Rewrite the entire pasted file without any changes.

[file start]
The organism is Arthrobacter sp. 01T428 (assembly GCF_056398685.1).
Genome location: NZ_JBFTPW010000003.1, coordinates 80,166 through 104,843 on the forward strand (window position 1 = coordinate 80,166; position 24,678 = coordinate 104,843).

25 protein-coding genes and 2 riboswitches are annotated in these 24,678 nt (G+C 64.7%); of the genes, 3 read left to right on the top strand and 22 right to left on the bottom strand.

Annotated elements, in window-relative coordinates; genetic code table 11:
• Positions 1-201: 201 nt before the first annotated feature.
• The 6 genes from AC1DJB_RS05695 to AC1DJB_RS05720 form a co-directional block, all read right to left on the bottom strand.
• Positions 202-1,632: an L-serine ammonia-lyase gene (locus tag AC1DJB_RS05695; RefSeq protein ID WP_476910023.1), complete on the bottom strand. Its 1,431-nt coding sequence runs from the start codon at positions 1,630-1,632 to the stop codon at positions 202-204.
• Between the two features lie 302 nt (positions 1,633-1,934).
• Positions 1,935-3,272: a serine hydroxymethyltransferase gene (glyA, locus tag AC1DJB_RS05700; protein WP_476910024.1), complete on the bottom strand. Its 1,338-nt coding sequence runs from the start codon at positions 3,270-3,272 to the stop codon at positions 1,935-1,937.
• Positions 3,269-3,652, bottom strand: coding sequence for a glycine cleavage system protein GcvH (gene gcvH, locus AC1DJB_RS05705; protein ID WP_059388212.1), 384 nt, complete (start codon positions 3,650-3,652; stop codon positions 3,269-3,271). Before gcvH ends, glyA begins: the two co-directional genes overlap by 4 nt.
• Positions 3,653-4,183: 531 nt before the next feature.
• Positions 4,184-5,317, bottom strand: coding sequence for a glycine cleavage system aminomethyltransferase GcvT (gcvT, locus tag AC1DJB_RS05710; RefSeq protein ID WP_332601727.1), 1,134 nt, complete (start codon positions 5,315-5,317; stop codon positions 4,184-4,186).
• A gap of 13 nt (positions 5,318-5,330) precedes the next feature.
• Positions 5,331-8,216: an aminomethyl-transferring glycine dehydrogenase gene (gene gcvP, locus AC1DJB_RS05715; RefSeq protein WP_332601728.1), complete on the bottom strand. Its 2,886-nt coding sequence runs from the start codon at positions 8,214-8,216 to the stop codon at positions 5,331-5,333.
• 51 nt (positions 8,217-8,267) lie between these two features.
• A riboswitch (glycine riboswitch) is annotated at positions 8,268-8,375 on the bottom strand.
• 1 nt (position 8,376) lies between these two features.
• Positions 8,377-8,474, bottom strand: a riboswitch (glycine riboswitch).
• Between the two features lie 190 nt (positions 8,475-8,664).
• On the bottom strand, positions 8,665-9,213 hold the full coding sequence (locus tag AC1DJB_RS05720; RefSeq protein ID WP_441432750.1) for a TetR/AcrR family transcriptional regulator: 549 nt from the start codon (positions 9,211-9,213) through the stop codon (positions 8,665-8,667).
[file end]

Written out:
The organism is Arthrobacter sp. 01T428 (assembly GCF_056398685.1).
Genome location: NZ_JBFTPW010000003.1, coordinates 80,166 through 104,843 on the forward strand (window position 1 = coordinate 80,166; position 24,678 = coordinate 104,843).

25 protein-coding genes and 2 riboswitches are annotated in these 24,678 nt (G+C 64.7%); of the genes, 3 read left to right on the top strand and 22 right to left on the bottom strand.

Annotated elements, in window-relative coordinates; genetic code table 11:
• Positions 1-201: 201 nt before the first annotated feature.
• The 6 genes from AC1DJB_RS05695 to AC1DJB_RS05720 form a co-directional block, all read right to left on the bottom strand.
• Positions 202-1,632: an L-serine ammonia-lyase gene (locus tag AC1DJB_RS05695; RefSeq protein ID WP_476910023.1), complete on the bottom strand. Its 1,431-nt coding sequence runs from the start codon at positions 1,630-1,632 to the stop codon at positions 202-204.
• Between the two features lie 302 nt (positions 1,633-1,934).
• Positions 1,935-3,272: a serine hydroxymethyltransferase gene (glyA, locus tag AC1DJB_RS05700; protein WP_476910024.1), complete on the bottom strand. Its 1,338-nt coding sequence runs from the start codon at positions 3,270-3,272 to the stop codon at positions 1,935-1,937.
• Positions 3,269-3,652, bottom strand: coding sequence for a glycine cleavage system protein GcvH (gene gcvH, locus AC1DJB_RS05705; protein ID WP_059388212.1), 384 nt, complete (start codon positions 3,650-3,652; stop codon positions 3,269-3,271). Before gcvH ends, glyA begins: the two co-directional genes overlap by 4 nt.
• Positions 3,653-4,183: 531 nt before the next feature.
• Positions 4,184-5,317, bottom strand: coding sequence for a glycine cleavage system aminomethyltransferase GcvT (gcvT, locus tag AC1DJB_RS05710; RefSeq protein ID WP_332601727.1), 1,134 nt, complete (start codon positions 5,315-5,317; stop codon positions 4,184-4,186).
• A gap of 13 nt (positions 5,318-5,330) precedes the next feature.
• Positions 5,331-8,216: an aminomethyl-transferring glycine dehydrogenase gene (gene gcvP, locus AC1DJB_RS05715; RefSeq protein WP_332601728.1), complete on the bottom strand. Its 2,886-nt coding sequence runs from the start codon at positions 8,214-8,216 to the stop codon at positions 5,331-5,333.
• 51 nt (positions 8,217-8,267) lie between these two features.
• A riboswitch (glycine riboswitch) is annotated at positions 8,268-8,375 on the bottom strand.
• 1 nt (position 8,376) lies between these two features.
• Positions 8,377-8,474, bottom strand: a riboswitch (glycine riboswitch).
• Between the two features lie 190 nt (positions 8,475-8,664).
• On the bottom strand, positions 8,665-9,213 hold the full coding sequence (locus tag AC1DJB_RS05720; RefSeq protein ID WP_441432750.1) for a TetR/AcrR family transcriptional regulator: 549 nt from the start codon (positions 9,211-9,213) through the stop codon (positions 8,665-8,667).